Gizmodo and the Prototype iPhone

The Phone

The first question is, how did the phone leave Apple’s campus?

Starting a few weeks ago, some number of iPhone engineers who, because of the nature of their work were already familiar with the details of Apple’s next-generation iPhone, were authorized to begin using late pre-production units outside Apple’s campus. Effectively, they became permitted to use these phones as their daily carry iPhones. Strict provisos govern such units. They must remain in cases designed to render them indistinguishable, at a glance, from an (encased) iPhone 3G/3GS. Such units are not allowed to be demonstrated or revealed to anyone. Not friends, not spouses.

According to Gizmodo, one of the barcodes attached to the unit read “N90_DVT_GE4X_0493”. According to several sources (of mine) familiar with the project, “N90” is Apple’s codename for the fourth-generation GSM iPhone, slated for release this June or July. “DVT” stands for “design verification test”, an Apple production milestone. The DVT milestone is very late in the game; based on this, I now believe that this unit very closely, if not exactly, resembles what Apple plans to release.

Why did Apple, so secretive about unreleased products, allow these units to be used off-campus? There’s simply no other way to test a phone. Even if maintaining the maximum feasible degree of secrecy, dozens of near-final units go into field testing a few months in advance of production. (This is true for Apple products other than phones as well, but I believe the practice is more widespread with the iPhone due to the nature of cellular network testing.)

The same was true for the 3GS a year ago, and the 3G the year before that. The original iPhone was announced six months before it went on sale; in the interim between the January announcement and its debut in stores at the end of June, limited numbers of them were used for field testing.1

A phone that is allowed to leave campus is a phone that can be lost or stolen. A phone that is lost or stolen can wind up in the wrong hands. And we all know Murphy’s Law. For all we know, this is not the first such prototype iPhone to have gone missing. It’s just the first to have wound up in the wrong hands.

The Sellers

California’s penal code, section 485:

One who finds lost property under circumstances which give him knowledge of or means of inquiry as to the true owner, and who appropriates such property to his own use, or to the use of another person not entitled thereto, without first making reasonable and just efforts to find the owner and to restore the property to him, is guilty of theft.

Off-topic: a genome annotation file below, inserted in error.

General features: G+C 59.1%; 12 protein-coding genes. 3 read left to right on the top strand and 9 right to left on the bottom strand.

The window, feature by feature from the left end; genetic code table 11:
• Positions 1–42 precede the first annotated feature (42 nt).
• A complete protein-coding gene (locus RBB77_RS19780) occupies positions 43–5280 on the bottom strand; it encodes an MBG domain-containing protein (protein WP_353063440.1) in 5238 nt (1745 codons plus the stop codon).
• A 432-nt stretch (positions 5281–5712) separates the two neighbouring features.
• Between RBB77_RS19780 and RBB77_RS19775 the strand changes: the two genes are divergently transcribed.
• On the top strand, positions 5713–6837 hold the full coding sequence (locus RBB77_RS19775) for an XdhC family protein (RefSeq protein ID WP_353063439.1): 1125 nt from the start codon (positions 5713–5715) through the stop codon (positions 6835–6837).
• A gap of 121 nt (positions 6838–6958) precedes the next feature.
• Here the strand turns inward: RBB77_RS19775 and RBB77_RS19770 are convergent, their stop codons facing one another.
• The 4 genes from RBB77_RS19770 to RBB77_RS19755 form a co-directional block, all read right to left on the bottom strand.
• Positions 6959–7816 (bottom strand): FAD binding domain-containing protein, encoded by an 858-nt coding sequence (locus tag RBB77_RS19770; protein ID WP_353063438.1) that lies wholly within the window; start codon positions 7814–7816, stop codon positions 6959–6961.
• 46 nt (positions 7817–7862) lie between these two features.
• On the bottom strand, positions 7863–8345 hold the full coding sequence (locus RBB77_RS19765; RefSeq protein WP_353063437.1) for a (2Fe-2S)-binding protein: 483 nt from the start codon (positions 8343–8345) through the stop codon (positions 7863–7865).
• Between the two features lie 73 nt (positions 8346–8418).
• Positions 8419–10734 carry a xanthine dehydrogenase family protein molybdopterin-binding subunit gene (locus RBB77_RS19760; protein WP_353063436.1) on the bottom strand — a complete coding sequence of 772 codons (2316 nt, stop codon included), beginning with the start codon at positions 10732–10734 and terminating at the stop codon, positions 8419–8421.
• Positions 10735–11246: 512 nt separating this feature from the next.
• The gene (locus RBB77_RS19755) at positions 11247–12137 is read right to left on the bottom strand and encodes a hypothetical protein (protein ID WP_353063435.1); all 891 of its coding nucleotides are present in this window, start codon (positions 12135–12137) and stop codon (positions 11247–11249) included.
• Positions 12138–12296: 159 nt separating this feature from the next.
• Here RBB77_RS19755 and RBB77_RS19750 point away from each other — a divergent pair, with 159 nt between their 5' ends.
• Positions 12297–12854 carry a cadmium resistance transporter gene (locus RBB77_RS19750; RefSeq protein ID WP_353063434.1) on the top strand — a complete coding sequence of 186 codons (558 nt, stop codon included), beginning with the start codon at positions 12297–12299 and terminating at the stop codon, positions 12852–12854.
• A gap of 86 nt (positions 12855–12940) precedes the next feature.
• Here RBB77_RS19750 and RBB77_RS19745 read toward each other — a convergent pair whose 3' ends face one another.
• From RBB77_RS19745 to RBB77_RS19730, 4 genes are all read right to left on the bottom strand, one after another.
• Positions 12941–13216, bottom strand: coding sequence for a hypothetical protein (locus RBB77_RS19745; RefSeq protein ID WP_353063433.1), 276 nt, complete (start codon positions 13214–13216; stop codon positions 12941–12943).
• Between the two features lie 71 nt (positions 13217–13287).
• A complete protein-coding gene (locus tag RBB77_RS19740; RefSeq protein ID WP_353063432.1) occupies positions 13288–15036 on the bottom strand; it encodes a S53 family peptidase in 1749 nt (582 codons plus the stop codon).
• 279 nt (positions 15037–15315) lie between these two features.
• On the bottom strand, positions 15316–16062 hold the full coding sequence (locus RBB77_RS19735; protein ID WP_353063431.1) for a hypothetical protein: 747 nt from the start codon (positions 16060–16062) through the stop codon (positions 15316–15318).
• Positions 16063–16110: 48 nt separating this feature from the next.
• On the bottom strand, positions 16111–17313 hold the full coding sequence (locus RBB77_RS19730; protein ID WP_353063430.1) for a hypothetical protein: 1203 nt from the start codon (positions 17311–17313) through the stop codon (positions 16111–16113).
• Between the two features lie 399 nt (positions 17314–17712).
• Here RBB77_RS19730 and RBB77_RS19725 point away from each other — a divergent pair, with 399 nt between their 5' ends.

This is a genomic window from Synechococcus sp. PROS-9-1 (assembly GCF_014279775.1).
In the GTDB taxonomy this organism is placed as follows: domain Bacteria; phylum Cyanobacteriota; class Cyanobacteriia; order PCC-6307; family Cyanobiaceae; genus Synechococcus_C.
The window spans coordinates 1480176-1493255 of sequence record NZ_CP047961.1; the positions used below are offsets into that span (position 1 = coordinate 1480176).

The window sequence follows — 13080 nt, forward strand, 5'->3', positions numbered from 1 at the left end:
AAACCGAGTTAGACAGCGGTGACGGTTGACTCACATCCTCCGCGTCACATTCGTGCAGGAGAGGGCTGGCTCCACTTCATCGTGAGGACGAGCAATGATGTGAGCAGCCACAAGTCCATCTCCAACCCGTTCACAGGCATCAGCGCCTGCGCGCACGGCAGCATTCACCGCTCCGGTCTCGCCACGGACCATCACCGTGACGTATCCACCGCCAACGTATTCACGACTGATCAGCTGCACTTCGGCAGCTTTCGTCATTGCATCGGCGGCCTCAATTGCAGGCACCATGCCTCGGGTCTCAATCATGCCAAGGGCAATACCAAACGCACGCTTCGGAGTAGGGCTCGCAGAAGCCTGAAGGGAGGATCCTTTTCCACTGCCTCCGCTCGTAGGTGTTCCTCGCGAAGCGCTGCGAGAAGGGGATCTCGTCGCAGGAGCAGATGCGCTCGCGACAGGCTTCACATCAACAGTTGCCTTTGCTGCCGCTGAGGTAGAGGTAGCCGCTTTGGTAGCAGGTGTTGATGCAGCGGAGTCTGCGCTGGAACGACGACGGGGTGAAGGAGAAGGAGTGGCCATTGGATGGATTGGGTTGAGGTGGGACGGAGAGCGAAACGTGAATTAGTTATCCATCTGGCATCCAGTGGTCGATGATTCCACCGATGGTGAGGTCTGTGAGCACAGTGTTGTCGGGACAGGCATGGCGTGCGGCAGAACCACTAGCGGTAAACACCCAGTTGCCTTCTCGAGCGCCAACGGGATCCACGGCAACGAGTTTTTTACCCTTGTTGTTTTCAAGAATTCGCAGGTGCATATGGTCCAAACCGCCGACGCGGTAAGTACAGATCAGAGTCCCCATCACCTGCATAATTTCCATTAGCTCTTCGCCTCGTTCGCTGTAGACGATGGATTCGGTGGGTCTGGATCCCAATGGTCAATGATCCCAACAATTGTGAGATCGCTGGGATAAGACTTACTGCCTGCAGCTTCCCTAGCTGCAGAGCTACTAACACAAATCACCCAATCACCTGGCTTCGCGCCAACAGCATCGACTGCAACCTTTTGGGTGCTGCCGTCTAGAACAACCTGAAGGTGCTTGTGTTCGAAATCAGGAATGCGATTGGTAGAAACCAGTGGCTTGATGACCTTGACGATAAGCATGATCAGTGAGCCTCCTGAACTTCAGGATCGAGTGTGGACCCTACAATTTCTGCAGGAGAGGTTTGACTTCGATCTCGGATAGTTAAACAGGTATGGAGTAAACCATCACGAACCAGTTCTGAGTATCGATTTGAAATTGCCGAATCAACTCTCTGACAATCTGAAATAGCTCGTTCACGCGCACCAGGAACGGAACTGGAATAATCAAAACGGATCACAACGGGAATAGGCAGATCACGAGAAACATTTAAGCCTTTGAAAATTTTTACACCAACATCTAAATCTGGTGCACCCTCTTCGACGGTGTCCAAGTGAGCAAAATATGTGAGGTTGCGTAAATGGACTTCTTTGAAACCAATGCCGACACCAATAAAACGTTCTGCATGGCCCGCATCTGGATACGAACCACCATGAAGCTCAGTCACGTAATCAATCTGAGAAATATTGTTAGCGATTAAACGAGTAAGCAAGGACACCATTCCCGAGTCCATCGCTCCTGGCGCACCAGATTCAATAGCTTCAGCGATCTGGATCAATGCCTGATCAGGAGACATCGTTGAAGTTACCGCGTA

California’s civil code, section 2080.1:

If the owner is unknown or has not claimed the property, the person saving or finding the property shall, if the property is of the value of one hundred dollars ($100) or more, within a reasonable time turn the property over to the police department of the city or city and county, if found therein, or to the sheriff’s department of the county if found outside of city limits, and shall make an affidavit, stating when and where he or she found or saved the property, particularly describing it.

Yes, I’m quoting both criminal and civil statutes. But the plain meaning is clear. Those who found the phone on a bar stool, if that’s truly how they came into possession of it, could return the phone to its owner or they could turn it over to the police. To keep it for three weeks and then sell it makes them guilty of theft.

Here is an interesting case, discussing and upholding California Penal Code 485 in the Sixth Circuit on April 7, 2010. It’s long, but here’s one good bit from it:

The only mental state mentioned in Penal Code section 485 is the perpetrator’s “knowledge.” The crime is defined in terms of two acts, one omission, and one mental state. The perpetrator commits this offense if he or she (1) finds lost property (an act), (2) appropriates it (an act), (3) fails to make “reasonable and just efforts” to find the owner and restore the property to the owner (an omission), and (4) does so with knowledge of the true owner or means of inquiry as to the true owner (a mental state). Nowhere in the statutory definition of the offense is there any suggestion that the perpetrator must harbor any additional specific intent.

Now, in practical terms, these fellows had another option. Speaking from personal experience as one who has spent a fair number of hours in bars, there is a universal protocol for dealing with misplaced or forgotten personal items left behind by fellow patrons. Wallets, keys, phones, purses. Whatever. If you see something like that on the floor, or forgotten on a table, you pick it up and hand it to the bartender. If you realize you’ve lost something, you ask the bartender. Everyone knows this.

This option arguably does not comply with the letter of California law, insofar as the bartender is not the owner and is not the police. But no one has been or ever will be prosecuted for handing a lost item to the employees of the establishment where the item was found. Effectively you’re turning the bartender into the finder of the item.

And, in this particular case, had these individuals done so, the phone would have gotten back to its rightful owner, who, in the days after losing it, called the bar repeatedly to ask whether it had been turned in. Even if it didn’t occur to the “finders” of this phone to turn it over to the bartender the night it was lost, all they had to do, at any point during the three weeks before they sold it to Gizmodo, was take it back to the bar, or just call the bar and ask whether the guy who lost it had called to claim it.